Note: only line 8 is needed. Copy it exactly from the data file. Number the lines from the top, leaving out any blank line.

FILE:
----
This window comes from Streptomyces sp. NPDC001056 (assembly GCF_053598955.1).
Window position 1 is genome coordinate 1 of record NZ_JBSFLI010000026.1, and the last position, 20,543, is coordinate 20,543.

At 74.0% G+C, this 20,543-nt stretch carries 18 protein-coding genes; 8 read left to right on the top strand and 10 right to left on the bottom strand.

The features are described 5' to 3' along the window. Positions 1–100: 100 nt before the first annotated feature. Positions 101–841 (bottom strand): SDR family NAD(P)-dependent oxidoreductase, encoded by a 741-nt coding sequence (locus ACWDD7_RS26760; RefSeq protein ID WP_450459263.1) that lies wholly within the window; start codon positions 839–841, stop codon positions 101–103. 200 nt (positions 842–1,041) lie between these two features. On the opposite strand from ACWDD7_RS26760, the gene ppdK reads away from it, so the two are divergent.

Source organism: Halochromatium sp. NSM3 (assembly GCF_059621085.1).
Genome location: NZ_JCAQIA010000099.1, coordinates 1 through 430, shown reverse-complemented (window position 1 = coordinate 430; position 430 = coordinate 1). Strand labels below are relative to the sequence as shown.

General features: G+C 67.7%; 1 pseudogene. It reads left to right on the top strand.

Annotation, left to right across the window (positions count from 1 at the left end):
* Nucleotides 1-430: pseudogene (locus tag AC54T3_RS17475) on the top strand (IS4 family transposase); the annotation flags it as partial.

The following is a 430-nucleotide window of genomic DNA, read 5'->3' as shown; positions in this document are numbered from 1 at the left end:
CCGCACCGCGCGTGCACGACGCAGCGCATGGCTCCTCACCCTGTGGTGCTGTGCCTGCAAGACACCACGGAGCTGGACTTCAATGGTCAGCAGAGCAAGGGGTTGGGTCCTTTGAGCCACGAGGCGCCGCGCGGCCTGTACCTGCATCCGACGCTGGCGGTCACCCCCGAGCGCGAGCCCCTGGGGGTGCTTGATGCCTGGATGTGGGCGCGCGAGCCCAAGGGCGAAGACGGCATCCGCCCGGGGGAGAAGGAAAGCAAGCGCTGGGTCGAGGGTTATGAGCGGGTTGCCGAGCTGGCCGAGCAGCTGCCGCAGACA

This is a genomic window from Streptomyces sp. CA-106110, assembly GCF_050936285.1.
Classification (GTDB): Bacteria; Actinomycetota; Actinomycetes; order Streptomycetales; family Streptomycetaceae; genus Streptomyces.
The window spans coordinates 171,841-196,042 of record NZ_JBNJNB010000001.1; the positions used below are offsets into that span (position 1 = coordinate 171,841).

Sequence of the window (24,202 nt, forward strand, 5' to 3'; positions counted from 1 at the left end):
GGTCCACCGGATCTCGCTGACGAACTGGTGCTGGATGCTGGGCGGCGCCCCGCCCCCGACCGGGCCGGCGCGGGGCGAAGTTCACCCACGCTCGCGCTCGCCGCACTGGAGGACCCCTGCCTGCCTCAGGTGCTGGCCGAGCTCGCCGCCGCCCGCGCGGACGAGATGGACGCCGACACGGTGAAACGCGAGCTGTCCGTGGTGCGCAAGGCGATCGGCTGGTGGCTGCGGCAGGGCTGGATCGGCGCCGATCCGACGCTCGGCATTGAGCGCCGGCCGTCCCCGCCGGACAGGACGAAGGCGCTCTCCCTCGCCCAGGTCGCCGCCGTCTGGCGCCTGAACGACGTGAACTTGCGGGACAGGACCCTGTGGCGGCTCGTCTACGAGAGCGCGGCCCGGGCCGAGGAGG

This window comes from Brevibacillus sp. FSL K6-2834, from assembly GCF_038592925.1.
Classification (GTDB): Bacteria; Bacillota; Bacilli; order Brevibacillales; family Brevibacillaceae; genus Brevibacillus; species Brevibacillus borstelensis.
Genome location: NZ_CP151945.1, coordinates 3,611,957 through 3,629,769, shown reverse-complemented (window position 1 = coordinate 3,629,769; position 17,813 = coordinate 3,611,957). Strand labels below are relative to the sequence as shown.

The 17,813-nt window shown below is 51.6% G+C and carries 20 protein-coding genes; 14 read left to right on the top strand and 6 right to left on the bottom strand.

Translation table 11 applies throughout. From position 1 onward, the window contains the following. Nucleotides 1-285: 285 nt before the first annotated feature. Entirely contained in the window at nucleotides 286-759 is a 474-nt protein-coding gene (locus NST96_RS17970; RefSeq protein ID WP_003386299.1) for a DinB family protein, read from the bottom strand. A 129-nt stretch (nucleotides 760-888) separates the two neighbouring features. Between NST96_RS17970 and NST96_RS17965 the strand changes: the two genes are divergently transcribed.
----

Annotation, left to right across the window (positions count from 1 at the left end):